Month: February 2018

Parashat T'tzaveh | Exodus 27:20−30:10

Nestled within Parshat Tetzaveh, amidst detailed descriptions of the priestly garments we find a tantalizingly occult relic from the priesthood: the Urim and Thummim. These were divinatory tools the High Priest would consult when the human capacity for decision making was lacking:

Inside the breastpiece of decision you shall place the Urim and Thummim, so that they are over Aaron’s heart when he comes before the Eternal. Thus Aaron shall carry the instrument of decision for the Israelites over his heart before the Eternal at all times (Exodus 28:30).

Of the priestly accoutrements depicted in our parashah, the Urim and Thummim remain the most mysterious, for very little is known about how they were used. They do, however, point to the human heart’s yearning for reassurance from the Divine. We see such yearning again in I Samuel where the Urim is listed alongside dream interpretation and consulting a prophet as sanctioned forms of communication with the Divine (I Samuel 28:6).

It is tempting to tie this all up in a nice package, with a moral and a lesson and a practical takeaway, but this is one of those Torah moments that elicit more questions than answers. We humans have a tendency toward cynicism and fear when faced with the unknown, but our parashah offers up these ancient, mysterious tools as an antidote. The existence of the Urim and Thummim offers us a hint as to how our spiritual ancestors sought information from the Divine, and invites us to continue that search in our own lives.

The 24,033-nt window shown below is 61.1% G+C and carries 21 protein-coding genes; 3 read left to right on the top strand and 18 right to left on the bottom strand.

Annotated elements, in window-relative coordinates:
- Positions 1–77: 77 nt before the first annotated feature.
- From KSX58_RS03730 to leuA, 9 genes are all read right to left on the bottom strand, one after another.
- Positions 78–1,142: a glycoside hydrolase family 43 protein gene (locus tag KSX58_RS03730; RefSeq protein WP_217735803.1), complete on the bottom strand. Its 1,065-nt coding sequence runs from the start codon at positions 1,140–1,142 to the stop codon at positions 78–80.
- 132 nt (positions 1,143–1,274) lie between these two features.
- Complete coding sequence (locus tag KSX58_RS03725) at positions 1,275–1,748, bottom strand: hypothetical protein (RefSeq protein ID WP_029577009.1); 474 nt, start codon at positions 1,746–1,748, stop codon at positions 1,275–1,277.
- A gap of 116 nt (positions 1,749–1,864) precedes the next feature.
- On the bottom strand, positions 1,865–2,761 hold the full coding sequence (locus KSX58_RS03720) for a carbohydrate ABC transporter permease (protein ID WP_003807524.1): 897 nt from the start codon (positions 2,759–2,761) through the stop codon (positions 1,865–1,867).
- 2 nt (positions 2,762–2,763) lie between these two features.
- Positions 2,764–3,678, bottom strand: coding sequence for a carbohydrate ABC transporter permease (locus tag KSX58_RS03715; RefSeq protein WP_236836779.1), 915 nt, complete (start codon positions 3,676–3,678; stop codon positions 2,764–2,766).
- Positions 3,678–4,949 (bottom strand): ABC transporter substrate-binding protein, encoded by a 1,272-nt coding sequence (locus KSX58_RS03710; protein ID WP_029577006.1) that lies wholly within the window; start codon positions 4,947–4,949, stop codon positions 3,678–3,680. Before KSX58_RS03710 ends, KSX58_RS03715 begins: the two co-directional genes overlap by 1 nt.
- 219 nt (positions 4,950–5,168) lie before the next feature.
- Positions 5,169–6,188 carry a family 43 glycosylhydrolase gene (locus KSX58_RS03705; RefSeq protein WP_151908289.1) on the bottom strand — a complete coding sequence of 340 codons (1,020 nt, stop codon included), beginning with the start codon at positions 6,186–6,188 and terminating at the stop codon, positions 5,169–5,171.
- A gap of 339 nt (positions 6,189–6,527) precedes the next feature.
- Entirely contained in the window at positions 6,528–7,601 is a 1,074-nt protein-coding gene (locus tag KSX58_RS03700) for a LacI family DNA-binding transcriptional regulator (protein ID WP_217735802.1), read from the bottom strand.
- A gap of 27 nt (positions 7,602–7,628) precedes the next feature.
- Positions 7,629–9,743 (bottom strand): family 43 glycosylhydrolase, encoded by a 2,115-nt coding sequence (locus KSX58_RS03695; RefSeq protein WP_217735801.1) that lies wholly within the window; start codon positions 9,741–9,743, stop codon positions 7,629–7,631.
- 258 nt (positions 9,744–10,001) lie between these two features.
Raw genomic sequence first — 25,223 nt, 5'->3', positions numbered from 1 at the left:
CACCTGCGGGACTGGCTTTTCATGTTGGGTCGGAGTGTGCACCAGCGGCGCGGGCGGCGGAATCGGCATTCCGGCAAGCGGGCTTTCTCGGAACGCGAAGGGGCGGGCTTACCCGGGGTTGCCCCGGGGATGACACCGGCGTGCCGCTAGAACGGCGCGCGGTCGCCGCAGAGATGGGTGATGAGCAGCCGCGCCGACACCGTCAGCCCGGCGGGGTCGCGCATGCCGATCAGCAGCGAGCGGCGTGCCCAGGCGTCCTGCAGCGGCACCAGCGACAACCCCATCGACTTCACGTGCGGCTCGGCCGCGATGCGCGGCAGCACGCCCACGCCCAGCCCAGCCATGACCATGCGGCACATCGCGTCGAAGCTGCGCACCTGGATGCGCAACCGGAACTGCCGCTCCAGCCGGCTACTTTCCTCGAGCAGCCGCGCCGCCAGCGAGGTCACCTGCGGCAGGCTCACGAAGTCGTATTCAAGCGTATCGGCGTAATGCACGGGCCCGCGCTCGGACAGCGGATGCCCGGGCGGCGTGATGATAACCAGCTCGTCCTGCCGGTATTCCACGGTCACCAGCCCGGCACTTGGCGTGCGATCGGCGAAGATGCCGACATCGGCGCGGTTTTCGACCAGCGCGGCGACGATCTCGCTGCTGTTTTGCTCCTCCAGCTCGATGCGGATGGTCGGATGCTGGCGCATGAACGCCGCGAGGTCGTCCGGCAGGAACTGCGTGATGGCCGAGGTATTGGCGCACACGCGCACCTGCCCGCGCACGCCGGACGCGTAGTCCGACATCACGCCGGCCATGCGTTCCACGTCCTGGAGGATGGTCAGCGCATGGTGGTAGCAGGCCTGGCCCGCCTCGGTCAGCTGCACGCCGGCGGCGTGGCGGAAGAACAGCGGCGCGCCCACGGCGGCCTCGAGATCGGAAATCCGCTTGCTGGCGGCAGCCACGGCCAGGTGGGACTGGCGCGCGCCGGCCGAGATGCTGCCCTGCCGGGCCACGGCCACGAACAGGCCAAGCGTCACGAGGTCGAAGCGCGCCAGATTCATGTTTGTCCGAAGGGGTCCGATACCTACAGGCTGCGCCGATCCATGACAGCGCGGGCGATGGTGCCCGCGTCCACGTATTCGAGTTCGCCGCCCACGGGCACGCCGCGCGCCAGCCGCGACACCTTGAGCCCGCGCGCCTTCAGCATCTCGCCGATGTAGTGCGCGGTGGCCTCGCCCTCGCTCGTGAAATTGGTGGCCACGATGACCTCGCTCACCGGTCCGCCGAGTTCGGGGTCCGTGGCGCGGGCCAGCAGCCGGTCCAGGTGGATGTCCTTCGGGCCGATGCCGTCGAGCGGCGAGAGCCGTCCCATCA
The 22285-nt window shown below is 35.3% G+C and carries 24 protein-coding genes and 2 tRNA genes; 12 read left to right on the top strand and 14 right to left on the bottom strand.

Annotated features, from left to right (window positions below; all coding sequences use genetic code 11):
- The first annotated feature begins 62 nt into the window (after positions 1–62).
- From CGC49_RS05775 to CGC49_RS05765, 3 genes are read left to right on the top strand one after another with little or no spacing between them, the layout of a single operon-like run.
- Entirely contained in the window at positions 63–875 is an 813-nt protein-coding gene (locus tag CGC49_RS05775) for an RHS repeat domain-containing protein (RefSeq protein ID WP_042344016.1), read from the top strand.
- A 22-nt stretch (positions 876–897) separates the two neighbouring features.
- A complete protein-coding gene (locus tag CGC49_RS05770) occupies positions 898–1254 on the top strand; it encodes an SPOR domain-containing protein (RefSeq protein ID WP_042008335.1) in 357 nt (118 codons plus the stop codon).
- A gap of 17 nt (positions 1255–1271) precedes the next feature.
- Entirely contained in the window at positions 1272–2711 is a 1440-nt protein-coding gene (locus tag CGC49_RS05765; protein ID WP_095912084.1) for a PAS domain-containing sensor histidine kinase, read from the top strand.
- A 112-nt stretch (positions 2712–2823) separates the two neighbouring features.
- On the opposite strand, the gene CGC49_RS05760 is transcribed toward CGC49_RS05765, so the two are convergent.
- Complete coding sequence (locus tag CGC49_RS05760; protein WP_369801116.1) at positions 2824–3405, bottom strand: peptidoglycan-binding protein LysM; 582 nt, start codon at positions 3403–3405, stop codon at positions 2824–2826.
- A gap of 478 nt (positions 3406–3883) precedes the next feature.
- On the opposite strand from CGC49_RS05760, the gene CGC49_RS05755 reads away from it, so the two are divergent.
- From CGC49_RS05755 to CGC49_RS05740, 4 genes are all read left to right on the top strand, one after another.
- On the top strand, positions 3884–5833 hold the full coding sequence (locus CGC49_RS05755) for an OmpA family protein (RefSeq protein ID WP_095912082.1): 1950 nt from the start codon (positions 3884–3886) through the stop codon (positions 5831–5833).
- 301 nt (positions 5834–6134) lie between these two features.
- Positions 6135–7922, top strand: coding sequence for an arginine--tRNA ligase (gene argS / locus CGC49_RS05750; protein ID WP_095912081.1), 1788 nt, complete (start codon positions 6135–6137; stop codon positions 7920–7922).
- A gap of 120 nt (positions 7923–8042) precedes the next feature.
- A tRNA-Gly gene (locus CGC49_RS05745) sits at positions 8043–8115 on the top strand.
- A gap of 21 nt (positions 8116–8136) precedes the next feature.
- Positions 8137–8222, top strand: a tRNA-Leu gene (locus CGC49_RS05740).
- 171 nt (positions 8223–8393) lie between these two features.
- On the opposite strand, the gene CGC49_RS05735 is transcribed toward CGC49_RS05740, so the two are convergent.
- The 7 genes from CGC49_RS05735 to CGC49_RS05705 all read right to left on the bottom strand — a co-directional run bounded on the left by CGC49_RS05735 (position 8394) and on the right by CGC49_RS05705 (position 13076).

– Rabbi Callie Schulman


Parashat T'rumah | Exodus 25:1−27:19

“God spoke to Moses saying: ‘Tell the Israelite people to bring Me gifts; you shall accept gifts for Me from every person whose heart so moves them’.” This week’s Torah portion, Terumah, begins by creating a religious structure 180 degrees removed from the Israelites’ experience in Egypt. Instead of being forced to labor, they were invited to participate. Instead of being far removed from that which was sacred, they were instrumental in its creation. Each and every person had the chance to opt in — and the space for God’s presence was crafted through their actions.

The same is true today. As the theologian Joseph Soloveitchik reminds us, it is incumbent upon each of us to create a world in which God wishes to dwell. It can only happen when we opt in, each and every day, renewing our desire to live by our highest values and then following through with our actions.

–  Rabbi Aaron Meyer


Parashat Mishpatim | Exodus 21:1−24:18

Mishpatim, the rules laid out in this week’s appropriately-named Torah portion, are those commandments that inherently make sense, that come complete with obvious moral backing. (Their ideological opposites, chukim, are those commandments issued without apparent reason that are particular to the Jewish community.) Mishpatim should and have arisen in many thinking societies. Do not murder, take responsibility for your animals, do not ill-treat orphans all make sense to us and are “easy” to uphold when we are thinking and acting as our highest selves. So why are they commanded in Torah and not a separate, secular legal code?
In Jewish tradition, the two are not distinct as they are in American life. To be fully Jewish is to live in accordance with your highest values in the synagogue as well as on the street, in religious as well as secular contexts. To not murder makes sense in a cooperative human society and also reflects the spark of divinity we find in every human being. We do it (or, as the case may be, don’t do it) for secular reasons and religious reasons combined. May our every action reflect this reality.
– Rabbi Aaron Meyer